Doret de Ruyter and Joke van Saane have plenty to say about ‘the ideal university’. In their respective roles and with a deep sense of intrinsic motivation, they are committed to changing the recognition and rewards system for academic staff. They know that this is a long process, but they agree on one thing: it is worth continuing to strive for an ideal university.
(Read this interview in Dutch)
As chair of the Recognition and Rewards committee of the Dutch Denominational Universities (Nederlandse Levensbeschouwelijke Universiteiten, NLU), a position she shares with Prof. Bram de Muynck of the Theological University of Apeldoorn, Doret has been closely involved in drawing up the NLU’s vision for a new way of recognising and rewarding academic staff. ‘Developing a vision for the NLU was an interesting and inspiring process. We obviously had to deal with differences both within our university and between the four partner universities (University for Humanistic Studies, Theological University of Apeldoorn, Theological University of Kampen and Protestant Theological University), but we also shared a lot of similarities in terms of what characterises an ideal university.’
All four universities felt a strong sense of urgency. Joke says that having a well-organised recognition and rewards system is part of a university’s job: ‘I believe in science that has time to think and move forward, but I also believe in science that matters in society. The dissemination of such scientific knowledge really brings added value to society. If you reduce the quality of science and academic practice to the number of publications and the amount of funding acquired, then you are not doing justice to your duty as a university.’ Doret adds: ‘The Recognition and Rewards programme is desperately needed: we can see that the workload is disproportionate. On all fronts (research, education, valorisation), high demands are placed on staff. Everyone is working very hard, and many are working too hard.’
Doret: ‘I’ve been in academia for 30 years and I’m used to the fact that you usually work more hours than your official contract. You do this because, as an academic, you are intrinsically motivated: you love your job, so you just enjoy doing it. But what was once optional and voluntary has now become almost always required.’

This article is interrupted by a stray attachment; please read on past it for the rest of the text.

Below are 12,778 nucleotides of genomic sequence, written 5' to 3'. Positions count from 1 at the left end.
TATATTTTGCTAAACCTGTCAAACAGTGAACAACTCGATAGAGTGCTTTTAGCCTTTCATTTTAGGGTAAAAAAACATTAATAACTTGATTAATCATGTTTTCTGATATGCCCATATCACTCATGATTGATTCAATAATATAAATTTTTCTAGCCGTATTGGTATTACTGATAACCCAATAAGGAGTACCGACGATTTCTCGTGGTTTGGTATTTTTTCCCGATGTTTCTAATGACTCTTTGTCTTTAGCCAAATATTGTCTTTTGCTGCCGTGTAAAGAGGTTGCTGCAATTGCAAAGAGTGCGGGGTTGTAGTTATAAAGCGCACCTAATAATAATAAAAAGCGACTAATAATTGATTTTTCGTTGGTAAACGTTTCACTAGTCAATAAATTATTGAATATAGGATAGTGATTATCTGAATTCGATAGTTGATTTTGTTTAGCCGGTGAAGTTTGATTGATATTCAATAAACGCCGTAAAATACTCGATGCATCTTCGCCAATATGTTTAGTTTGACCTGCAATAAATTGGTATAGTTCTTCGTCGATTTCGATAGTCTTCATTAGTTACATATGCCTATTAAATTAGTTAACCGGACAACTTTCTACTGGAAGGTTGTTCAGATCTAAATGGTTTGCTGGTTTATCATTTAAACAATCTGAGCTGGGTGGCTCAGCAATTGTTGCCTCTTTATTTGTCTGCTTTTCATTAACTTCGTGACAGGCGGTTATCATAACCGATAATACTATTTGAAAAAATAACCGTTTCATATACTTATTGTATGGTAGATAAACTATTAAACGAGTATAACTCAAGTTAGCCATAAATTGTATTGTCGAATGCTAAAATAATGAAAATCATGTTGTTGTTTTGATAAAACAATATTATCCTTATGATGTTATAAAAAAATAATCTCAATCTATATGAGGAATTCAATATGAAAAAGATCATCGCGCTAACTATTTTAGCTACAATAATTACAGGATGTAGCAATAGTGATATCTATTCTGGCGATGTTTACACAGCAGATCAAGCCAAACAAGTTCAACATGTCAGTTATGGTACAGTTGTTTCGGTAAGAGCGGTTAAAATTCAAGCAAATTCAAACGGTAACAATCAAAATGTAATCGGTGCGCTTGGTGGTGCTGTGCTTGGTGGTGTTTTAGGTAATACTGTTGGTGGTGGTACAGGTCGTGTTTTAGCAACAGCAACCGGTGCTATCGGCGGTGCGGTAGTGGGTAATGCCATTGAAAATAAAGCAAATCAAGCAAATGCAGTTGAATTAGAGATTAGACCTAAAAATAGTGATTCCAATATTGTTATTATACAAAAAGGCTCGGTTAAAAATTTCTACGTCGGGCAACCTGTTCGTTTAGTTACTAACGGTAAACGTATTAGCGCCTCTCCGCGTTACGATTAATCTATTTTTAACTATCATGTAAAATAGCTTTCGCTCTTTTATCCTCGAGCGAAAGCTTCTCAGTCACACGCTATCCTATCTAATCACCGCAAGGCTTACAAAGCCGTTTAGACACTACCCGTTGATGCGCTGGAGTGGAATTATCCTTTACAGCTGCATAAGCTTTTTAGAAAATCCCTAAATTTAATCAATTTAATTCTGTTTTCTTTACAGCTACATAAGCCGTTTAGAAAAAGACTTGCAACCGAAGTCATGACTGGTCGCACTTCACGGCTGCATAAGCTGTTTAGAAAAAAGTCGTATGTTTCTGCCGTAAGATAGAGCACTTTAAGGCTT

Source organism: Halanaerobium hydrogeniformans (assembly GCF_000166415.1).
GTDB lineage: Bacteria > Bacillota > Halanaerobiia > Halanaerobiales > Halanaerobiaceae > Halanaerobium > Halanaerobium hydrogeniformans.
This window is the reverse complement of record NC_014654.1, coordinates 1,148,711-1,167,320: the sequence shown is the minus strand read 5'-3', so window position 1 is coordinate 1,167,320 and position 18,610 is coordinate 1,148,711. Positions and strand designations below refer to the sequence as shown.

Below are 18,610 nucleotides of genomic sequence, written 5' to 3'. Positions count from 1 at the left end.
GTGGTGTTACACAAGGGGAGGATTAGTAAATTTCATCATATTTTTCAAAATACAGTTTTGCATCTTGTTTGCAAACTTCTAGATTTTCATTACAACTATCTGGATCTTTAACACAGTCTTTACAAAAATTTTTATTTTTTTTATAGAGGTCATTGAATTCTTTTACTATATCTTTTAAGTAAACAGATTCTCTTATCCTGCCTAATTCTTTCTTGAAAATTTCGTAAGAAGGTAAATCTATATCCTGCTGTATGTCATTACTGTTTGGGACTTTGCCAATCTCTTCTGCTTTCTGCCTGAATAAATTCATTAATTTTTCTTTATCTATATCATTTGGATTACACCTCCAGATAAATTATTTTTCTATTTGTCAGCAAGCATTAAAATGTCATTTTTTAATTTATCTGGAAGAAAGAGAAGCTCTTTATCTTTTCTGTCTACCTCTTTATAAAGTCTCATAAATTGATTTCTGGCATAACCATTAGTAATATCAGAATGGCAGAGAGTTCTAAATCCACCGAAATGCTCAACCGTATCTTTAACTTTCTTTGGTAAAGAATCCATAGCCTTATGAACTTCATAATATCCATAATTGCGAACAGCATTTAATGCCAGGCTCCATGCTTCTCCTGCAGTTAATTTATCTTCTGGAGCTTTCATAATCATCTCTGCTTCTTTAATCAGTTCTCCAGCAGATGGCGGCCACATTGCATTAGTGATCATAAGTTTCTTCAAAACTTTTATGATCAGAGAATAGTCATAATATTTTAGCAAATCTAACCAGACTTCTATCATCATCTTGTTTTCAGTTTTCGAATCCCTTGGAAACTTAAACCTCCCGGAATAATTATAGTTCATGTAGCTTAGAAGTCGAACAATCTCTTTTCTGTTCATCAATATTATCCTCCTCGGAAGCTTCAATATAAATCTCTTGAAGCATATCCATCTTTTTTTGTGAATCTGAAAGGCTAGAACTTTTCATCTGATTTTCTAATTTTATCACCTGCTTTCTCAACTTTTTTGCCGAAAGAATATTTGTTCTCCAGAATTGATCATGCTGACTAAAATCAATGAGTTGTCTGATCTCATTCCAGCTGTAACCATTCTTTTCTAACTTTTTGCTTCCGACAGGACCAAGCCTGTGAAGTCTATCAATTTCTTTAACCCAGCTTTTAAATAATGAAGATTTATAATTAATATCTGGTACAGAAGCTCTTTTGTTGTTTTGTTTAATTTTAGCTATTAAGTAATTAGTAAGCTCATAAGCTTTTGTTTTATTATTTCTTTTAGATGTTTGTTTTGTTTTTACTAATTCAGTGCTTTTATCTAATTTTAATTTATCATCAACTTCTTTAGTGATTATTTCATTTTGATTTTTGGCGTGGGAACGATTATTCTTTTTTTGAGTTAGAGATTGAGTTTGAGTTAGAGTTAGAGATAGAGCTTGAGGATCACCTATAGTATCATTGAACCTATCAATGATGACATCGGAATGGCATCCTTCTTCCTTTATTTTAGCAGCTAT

Eight characteristics of an ideal university
The NLU’s vision describes eight characteristics of an ideal university. As stated in the vision, the ideal university obviously does not exist and will never be fully realised. But aiming for this ideal will bring us closer.
The ideal university:
- Forms a (learning) community;
- Connects education and research;
- Shares research results with others in an accessible manner;
- Encourages peer review and cooperation;
- Focuses on content and quality;
- Thinks in terms of what staff and students need to flourish;
- Appeals to the intrinsic motivation of staff by tapping into their talents;
- Is led by development-oriented leaders.
These characteristics are described in further detail in the NLU’s vision document.
Joke: ‘The idea of Recognition and Rewards is so good because it goes back to why we have universities in the first place. It shouldn’t just be about numbers, but about what we really value about academia.’ The eight characteristics are also discussed in meetings of the Executive Board of the University for Humanistic Studies (UvH) and in the joint discussions of all four executive boards within the NLU. ‘These characteristics are great, manageable topics to discuss, so we try to regularly reflect on them in meetings to keep our sights on where we want to go.’
The word ‘flourish’ and the concept of helping each other stand out in the characteristics from the vision. From the NLU’s perspective, however, these are very obvious aspects of an ideal university. Doret: ‘These characteristics fit perfectly with our type of universities. At the UvH, for example, our research (and education) is focused on a meaningful life and the humanisation of society.’ Joke adds: ‘If you also look at the theological universities, their aim is first and foremost to contribute to the community: in other words, helping others rather than pursuing personal gain. We see symptoms of unhealthy competition as well, of course, but at the core we are aware of the fact that we have to do it together.’ The small-scale nature of the universities plays a role in this. In a smaller organisation, it is important to openly discuss how positions are filled. Joke: ‘We don’t have the luxury of shifting positions and creating space for everyone, so we have to look for solutions together.’ Career differentiation is a core element within the Recognition and Rewards programme, but at the same time it is also a challenge for these universities. ‘Since we have limited opportunities for advancement, our staff must be able to continue their career elsewhere and still be evaluated in the same way. That is why it’s very important for all Dutch universities to make this major cultural change together,’ Joke explains.